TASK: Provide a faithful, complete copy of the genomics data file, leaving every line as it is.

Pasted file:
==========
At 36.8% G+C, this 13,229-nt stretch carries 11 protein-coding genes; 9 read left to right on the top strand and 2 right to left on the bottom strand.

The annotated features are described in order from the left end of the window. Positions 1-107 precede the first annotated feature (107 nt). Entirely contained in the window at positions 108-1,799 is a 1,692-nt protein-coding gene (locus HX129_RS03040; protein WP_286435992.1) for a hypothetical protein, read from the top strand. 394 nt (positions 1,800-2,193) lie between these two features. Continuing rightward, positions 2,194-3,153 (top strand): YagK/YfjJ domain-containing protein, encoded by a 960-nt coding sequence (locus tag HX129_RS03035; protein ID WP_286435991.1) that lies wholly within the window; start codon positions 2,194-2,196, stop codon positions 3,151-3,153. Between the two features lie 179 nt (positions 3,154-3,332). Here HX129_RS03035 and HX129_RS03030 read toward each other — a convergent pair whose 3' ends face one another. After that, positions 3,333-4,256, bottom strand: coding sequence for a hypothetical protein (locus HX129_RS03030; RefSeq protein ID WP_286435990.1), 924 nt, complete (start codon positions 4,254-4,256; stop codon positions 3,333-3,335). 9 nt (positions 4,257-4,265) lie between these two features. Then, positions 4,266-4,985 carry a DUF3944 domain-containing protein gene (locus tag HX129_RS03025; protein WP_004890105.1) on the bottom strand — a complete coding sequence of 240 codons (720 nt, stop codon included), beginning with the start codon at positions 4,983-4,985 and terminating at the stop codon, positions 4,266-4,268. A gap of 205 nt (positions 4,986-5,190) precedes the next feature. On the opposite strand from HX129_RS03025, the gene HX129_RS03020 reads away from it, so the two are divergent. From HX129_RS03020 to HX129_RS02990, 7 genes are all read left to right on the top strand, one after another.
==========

At 36.8% G+C, this 13,229-nt stretch carries 11 protein-coding genes; 9 read left to right on the top strand and 2 right to left on the bottom strand.

The annotated features are described in order from the left end of the window. Positions 1-107 precede the first annotated feature (107 nt). Entirely contained in the window at positions 108-1,799 is a 1,692-nt protein-coding gene (locus HX129_RS03040; protein WP_286435992.1) for a hypothetical protein, read from the top strand. 394 nt (positions 1,800-2,193) lie between these two features. Continuing rightward, positions 2,194-3,153 (top strand): YagK/YfjJ domain-containing protein, encoded by a 960-nt coding sequence (locus tag HX129_RS03035; protein ID WP_286435991.1) that lies wholly within the window; start codon positions 2,194-2,196, stop codon positions 3,151-3,153. Between the two features lie 179 nt (positions 3,154-3,332). Here HX129_RS03035 and HX129_RS03030 read toward each other — a convergent pair whose 3' ends face one another. After that, positions 3,333-4,256, bottom strand: coding sequence for a hypothetical protein (locus HX129_RS03030; RefSeq protein ID WP_286435990.1), 924 nt, complete (start codon positions 4,254-4,256; stop codon positions 3,333-3,335). 9 nt (positions 4,257-4,265) lie between these two features. Then, positions 4,266-4,985 carry a DUF3944 domain-containing protein gene (locus tag HX129_RS03025; protein WP_004890105.1) on the bottom strand — a complete coding sequence of 240 codons (720 nt, stop codon included), beginning with the start codon at positions 4,983-4,985 and terminating at the stop codon, positions 4,266-4,268. A gap of 205 nt (positions 4,986-5,190) precedes the next feature. On the opposite strand from HX129_RS03025, the gene HX129_RS03020 reads away from it, so the two are divergent. From HX129_RS03020 to HX129_RS02990, 7 genes are all read left to right on the top strand, one after another.